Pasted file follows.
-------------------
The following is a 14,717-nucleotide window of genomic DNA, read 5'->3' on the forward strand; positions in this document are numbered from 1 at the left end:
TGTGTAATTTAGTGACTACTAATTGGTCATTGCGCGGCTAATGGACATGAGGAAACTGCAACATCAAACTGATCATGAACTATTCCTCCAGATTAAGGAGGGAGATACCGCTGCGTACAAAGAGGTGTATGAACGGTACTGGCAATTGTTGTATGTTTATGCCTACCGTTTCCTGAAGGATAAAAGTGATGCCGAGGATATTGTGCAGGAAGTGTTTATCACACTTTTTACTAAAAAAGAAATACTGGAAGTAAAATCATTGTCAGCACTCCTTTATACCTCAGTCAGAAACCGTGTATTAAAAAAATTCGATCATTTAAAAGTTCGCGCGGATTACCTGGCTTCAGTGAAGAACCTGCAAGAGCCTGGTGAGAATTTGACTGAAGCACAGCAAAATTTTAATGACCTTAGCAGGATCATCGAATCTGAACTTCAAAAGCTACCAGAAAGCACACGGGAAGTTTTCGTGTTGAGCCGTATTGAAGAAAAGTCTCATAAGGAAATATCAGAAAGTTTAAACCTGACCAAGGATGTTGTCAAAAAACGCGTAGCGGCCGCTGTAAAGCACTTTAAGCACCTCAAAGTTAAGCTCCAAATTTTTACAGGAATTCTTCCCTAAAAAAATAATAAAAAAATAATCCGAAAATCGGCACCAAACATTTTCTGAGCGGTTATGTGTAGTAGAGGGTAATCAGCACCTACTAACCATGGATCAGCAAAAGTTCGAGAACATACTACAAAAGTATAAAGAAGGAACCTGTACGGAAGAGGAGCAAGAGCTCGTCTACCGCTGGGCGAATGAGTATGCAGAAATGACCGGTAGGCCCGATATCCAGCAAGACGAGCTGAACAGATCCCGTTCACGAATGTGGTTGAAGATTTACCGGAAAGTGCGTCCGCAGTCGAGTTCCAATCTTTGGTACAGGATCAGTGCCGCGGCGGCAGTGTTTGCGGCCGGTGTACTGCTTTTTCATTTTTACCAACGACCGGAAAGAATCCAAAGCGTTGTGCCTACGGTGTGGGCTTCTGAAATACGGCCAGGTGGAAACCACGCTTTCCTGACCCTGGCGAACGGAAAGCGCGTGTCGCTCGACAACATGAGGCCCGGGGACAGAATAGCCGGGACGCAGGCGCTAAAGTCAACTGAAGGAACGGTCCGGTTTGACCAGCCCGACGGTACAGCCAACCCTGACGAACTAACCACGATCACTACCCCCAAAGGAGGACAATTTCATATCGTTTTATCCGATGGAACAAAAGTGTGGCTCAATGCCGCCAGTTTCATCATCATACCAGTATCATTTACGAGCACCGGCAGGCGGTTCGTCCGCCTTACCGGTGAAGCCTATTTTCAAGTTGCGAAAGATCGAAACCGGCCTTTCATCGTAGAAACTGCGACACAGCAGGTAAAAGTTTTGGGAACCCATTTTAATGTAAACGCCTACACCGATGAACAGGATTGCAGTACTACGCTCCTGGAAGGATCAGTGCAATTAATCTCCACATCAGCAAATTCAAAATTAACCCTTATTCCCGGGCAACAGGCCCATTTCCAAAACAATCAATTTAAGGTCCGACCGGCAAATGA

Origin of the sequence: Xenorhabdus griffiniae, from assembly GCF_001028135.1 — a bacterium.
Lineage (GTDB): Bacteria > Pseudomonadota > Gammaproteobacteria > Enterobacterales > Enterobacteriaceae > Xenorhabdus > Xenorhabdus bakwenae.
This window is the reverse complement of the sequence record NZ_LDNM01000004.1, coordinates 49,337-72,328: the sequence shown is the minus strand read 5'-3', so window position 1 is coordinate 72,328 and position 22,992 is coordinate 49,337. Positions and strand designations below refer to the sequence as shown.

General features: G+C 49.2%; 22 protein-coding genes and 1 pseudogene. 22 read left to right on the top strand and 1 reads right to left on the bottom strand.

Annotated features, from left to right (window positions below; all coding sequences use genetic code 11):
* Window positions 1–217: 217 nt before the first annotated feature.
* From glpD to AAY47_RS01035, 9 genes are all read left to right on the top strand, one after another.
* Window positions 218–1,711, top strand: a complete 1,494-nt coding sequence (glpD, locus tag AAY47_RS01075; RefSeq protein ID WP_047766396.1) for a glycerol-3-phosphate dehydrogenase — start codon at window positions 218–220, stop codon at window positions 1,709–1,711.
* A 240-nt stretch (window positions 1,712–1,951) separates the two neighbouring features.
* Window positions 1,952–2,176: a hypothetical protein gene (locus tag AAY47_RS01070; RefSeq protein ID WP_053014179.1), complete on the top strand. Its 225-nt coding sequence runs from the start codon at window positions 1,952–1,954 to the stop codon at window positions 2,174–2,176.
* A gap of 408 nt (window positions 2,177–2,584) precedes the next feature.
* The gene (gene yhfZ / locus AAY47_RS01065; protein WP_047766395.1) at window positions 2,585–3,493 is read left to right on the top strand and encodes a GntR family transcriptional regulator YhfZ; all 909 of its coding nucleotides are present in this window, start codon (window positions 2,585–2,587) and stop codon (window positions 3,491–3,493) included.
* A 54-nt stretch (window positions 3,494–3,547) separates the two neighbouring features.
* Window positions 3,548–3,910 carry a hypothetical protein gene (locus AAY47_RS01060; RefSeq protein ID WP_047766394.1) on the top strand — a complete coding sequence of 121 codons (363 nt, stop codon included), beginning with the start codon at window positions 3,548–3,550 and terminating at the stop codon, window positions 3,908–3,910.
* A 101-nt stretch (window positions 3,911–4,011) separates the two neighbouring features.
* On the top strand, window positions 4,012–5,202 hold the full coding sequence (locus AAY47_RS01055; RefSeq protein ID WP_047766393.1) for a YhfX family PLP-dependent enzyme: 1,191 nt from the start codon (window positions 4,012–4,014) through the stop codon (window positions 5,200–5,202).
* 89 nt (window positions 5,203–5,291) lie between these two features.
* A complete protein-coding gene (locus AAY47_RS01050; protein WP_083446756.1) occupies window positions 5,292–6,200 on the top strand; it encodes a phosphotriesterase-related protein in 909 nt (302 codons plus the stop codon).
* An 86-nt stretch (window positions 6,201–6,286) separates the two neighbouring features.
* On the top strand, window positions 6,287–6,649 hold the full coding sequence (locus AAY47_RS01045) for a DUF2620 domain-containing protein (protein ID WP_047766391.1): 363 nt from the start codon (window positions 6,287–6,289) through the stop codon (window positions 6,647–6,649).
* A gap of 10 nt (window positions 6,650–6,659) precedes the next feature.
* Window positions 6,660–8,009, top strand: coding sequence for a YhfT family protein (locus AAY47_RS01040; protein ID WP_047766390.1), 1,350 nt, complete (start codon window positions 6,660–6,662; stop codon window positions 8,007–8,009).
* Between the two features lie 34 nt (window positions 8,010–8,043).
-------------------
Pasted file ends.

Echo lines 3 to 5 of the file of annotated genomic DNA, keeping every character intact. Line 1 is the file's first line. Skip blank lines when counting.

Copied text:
Origin of the sequence: Xenorhabdus griffiniae, from assembly GCF_001028135.1 — a bacterium.
Lineage (GTDB): Bacteria > Pseudomonadota > Gammaproteobacteria > Enterobacterales > Enterobacteriaceae > Xenorhabdus > Xenorhabdus bakwenae.
This window is the reverse complement of the sequence record NZ_LDNM01000004.1, coordinates 49,337-72,328: the sequence shown is the minus strand read 5'-3', so window position 1 is coordinate 72,328 and position 22,992 is coordinate 49,337. Positions and strand designations below refer to the sequence as shown.